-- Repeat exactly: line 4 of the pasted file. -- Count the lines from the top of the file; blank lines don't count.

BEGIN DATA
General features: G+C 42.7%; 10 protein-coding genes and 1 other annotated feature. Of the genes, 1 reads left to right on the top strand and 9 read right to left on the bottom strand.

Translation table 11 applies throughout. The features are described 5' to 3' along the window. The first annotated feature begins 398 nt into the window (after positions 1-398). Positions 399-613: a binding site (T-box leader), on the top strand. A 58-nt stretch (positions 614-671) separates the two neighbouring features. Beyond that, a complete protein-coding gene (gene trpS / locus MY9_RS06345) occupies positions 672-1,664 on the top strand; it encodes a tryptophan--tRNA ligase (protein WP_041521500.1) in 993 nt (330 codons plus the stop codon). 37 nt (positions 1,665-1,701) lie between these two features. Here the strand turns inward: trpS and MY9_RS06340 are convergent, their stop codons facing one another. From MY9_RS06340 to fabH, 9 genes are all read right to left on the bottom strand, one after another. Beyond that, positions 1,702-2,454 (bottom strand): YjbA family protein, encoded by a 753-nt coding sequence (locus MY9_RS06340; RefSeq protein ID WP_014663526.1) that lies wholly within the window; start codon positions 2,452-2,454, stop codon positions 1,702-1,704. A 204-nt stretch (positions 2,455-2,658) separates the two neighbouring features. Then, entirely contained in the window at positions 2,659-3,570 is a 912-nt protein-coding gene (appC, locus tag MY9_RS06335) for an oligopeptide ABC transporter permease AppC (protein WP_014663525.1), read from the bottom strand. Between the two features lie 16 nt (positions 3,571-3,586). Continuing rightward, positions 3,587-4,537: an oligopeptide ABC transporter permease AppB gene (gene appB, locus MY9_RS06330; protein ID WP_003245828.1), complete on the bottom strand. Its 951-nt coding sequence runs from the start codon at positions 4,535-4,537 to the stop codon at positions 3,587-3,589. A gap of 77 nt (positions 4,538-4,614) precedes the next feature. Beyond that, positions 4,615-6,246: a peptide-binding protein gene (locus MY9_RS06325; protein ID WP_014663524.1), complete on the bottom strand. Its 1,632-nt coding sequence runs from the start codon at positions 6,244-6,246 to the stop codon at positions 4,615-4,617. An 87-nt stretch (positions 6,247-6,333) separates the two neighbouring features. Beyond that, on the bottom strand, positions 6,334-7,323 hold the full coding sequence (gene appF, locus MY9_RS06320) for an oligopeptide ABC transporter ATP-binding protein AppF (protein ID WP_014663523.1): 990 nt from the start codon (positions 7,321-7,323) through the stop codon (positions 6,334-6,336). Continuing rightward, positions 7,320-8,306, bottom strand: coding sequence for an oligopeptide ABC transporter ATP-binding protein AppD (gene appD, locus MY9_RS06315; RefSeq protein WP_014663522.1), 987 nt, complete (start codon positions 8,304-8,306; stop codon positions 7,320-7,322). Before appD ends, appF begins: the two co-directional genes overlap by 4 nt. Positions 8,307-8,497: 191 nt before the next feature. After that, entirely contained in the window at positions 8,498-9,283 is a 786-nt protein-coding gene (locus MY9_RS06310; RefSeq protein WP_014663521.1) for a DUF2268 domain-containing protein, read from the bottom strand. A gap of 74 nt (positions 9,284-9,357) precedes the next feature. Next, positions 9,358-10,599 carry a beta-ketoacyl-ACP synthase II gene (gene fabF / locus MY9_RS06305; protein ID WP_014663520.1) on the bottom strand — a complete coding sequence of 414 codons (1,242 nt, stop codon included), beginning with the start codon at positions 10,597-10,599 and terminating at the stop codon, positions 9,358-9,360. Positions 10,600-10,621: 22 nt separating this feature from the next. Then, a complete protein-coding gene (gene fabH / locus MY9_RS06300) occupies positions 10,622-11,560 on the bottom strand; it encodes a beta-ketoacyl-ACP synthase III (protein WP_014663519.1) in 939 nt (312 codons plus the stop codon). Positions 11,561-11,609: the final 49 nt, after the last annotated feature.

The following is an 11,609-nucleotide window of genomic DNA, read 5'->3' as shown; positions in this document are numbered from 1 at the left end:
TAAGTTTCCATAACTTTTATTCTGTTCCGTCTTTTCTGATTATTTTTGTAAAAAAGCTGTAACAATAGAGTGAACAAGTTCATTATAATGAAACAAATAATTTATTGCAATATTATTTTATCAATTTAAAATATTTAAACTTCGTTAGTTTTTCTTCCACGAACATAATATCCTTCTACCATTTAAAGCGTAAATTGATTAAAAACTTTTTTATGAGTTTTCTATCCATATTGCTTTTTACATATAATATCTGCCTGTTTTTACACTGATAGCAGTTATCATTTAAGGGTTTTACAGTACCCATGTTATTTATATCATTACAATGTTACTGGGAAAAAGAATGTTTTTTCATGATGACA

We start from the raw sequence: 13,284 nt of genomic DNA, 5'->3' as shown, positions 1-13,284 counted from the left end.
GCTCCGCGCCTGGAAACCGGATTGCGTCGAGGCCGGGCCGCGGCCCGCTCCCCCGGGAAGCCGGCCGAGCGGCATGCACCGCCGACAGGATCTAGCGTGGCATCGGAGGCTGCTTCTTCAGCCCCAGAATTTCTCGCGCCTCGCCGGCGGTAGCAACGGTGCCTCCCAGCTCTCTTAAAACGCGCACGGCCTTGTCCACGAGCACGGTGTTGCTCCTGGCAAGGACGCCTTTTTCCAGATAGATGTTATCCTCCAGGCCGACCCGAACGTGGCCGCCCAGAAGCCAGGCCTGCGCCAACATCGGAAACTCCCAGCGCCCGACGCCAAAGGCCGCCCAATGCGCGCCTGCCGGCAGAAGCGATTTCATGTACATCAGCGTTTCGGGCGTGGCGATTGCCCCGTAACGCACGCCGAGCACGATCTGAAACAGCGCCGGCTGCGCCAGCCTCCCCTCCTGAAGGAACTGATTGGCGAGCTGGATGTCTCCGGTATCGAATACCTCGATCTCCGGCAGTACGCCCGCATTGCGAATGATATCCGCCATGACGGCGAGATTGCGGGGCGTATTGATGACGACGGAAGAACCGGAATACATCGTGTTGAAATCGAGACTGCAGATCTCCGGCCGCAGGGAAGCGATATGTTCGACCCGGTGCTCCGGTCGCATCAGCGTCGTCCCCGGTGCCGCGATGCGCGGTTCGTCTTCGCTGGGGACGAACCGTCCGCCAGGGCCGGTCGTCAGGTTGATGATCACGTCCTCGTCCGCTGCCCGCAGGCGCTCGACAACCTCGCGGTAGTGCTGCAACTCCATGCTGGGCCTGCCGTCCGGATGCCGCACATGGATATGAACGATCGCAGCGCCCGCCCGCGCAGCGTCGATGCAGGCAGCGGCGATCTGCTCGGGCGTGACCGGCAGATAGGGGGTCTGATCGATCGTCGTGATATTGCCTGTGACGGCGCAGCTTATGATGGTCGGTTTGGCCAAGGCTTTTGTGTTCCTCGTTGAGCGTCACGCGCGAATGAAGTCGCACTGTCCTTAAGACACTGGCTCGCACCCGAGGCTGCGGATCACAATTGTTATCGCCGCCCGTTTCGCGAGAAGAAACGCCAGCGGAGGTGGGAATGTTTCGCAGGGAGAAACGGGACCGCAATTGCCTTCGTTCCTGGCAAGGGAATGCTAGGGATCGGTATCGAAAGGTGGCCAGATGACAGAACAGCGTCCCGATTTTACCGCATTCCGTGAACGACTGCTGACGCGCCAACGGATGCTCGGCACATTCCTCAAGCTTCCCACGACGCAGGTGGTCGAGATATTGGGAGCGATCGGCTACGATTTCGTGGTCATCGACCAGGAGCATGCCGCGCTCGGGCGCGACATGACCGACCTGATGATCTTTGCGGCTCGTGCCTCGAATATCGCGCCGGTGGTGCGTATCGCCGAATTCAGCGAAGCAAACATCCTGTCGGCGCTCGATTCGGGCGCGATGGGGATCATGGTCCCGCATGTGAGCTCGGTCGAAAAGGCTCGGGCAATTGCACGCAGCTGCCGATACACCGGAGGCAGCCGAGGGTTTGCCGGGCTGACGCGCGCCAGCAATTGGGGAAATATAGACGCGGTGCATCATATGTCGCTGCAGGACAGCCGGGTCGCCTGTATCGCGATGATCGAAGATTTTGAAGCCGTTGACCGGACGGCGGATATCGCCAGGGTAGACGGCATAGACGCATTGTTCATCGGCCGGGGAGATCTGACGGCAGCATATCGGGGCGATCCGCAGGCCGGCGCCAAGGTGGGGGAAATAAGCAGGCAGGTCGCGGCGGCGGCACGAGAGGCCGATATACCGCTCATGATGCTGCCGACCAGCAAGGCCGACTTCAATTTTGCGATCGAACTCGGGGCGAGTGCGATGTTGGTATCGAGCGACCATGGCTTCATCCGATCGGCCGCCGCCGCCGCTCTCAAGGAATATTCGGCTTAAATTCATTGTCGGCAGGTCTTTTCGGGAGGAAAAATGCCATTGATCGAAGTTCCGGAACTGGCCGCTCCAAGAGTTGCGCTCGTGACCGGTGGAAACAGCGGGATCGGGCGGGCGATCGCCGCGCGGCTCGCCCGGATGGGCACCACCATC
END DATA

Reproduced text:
TAAGTTTCCATAACTTTTATTCTGTTCCGTCTTTTCTGATTATTTTTGTAAAAAAGCTGTAACAATAGAGTGAACAAGTTCATTATAATGAAACAAATAATTTATTGCAATATTATTTTATCAATTTAAAATATTTAAACTTCGTTAGTTTTTCTTCCACGAACATAATATCCTTCTACCATTTAAAGCGTAAATTGATTAAAAACTTTTTTATGAGTTTTCTATCCATATTGCTTTTTACATATAATATCTGCCTGTTTTTACACTGATAGCAGTTATCATTTAAGGGTTTTACAGTACCCATGTTATTTATATCATTACAATGTTACTGGGAAAAAGAATGTTTTTTCATGATGACA